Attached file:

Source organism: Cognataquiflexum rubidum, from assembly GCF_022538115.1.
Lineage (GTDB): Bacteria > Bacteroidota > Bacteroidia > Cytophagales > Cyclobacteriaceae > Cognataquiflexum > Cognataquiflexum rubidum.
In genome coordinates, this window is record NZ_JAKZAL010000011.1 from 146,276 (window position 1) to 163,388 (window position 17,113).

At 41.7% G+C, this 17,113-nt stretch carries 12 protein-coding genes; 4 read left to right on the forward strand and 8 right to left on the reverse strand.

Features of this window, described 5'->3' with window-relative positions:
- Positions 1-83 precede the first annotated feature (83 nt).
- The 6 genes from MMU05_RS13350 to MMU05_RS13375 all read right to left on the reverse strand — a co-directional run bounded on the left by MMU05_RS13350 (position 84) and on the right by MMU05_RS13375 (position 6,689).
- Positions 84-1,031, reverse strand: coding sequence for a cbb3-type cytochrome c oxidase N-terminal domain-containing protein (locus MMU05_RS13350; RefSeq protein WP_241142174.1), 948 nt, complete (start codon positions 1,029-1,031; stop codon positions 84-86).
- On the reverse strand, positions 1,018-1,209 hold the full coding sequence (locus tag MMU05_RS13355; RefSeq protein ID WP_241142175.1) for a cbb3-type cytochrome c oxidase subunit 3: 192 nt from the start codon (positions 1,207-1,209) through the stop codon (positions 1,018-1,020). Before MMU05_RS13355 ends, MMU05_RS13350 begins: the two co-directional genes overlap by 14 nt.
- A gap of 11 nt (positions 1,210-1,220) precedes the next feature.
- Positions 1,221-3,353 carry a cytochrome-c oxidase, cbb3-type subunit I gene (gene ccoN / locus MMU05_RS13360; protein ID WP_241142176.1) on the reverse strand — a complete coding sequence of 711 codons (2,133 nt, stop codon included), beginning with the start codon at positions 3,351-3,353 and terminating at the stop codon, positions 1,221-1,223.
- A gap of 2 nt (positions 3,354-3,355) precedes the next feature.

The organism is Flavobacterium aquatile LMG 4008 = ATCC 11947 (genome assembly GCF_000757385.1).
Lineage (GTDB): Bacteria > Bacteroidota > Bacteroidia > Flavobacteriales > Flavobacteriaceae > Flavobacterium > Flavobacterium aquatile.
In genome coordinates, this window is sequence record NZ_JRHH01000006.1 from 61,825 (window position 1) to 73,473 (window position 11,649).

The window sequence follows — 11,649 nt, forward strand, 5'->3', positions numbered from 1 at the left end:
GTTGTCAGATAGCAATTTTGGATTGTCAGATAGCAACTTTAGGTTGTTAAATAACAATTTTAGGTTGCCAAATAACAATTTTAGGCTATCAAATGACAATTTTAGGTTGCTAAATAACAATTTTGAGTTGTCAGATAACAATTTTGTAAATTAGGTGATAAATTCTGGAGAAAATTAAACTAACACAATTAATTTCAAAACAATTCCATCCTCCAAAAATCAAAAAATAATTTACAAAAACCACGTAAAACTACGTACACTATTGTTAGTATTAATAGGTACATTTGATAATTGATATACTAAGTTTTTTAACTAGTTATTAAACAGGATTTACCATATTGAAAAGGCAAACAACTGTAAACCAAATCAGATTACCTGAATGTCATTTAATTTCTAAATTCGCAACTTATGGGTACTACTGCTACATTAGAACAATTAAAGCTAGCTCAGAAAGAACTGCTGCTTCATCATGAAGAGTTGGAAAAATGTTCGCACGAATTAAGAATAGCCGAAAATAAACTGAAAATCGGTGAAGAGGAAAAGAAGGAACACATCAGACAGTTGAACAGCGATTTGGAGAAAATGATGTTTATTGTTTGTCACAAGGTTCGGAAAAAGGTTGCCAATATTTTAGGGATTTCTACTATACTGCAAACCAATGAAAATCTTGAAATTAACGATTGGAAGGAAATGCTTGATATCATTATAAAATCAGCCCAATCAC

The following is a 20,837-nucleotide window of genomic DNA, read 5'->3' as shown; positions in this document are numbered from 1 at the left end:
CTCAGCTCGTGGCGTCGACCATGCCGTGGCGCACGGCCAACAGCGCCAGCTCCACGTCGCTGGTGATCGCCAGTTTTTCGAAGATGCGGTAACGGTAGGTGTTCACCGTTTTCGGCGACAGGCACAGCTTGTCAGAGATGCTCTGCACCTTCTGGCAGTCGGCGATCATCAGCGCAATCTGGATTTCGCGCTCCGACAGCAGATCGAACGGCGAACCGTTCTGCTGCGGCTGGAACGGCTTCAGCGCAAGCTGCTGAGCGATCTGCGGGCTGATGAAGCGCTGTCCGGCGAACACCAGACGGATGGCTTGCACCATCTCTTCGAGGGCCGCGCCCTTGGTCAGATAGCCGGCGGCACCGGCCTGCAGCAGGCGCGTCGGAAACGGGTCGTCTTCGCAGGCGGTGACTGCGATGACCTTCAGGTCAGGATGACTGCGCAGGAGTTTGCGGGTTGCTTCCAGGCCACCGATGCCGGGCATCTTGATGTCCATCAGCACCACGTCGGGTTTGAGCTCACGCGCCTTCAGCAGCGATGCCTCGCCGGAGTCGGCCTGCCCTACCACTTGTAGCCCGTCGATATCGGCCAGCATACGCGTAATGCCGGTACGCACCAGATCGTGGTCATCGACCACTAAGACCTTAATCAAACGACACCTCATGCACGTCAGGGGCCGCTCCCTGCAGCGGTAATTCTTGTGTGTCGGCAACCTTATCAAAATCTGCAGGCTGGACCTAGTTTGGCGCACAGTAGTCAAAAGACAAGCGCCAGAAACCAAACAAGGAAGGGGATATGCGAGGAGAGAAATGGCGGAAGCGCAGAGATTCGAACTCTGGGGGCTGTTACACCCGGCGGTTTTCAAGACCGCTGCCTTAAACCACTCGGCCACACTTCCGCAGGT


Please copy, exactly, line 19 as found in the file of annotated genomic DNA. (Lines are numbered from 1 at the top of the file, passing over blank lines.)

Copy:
CTCAGCTCGTGGCGTCGACCATGCCGTGGCGCACGGCCAACAGCGCCAGCTCCACGTCGCTGGTGATCGCCAGTTTTTCGAAGATGCGGTAACGGTAGGTGTTCACCGTTTTCGGCGACAGGCACAGCTTGTCAGAGATGCTCTGCACCTTCTGGCAGTCGGCGATCATCAGCGCAATCTGGATTTCGCGCTCCGACAGCAGATCGAACGGCGAACCGTTCTGCTGCGGCTGGAACGGCTTCAGCGCAAGCTGCTGAGCGATCTGCGGGCTGATGAAGCGCTGTCCGGCGAACACCAGACGGATGGCTTGCACCATCTCTTCGAGGGCCGCGCCCTTGGTCAGATAGCCGGCGGCACCGGCCTGCAGCAGGCGCGTCGGAAACGGGTCGTCTTCGCAGGCGGTGACTGCGATGACCTTCAGGTCAGGATGACTGCGCAGGAGTTTGCGGGTTGCTTCCAGGCCACCGATGCCGGGCATCTTGATGTCCATCAGCACCACGTCGGGTTTGAGCTCACGCGCCTTCAGCAGCGATGCCTCGCCGGAGTCGGCCTGCCCTACCACTTGTAGCCCGTCGATATCGGCCAGCATACGCGTAATGCCGGTACGCACCAGATCGTGGTCATCGACCACTAAGACCTTAATCAAACGACACCTCATGCACGTCAGGGGCCGCTCCCTGCAGCGGTAATTCTTGTGTGTCGGCAACCTTATCAAAATCTGCAGGCTGGACCTAGTTTGGCGCACAGTAGTCAAAAGACAAGCGCCAGAAACCAAACAAGGAAGGGGATATGCGAGGAGAGAAATGGCGGAAGCGCAGAGATTCGAACTCTGGGGGCTGTTACACCCGGCGGTTTTCAAGACCGCTGCCTTAAACCACTCGGCCACACTTCCGCAGGT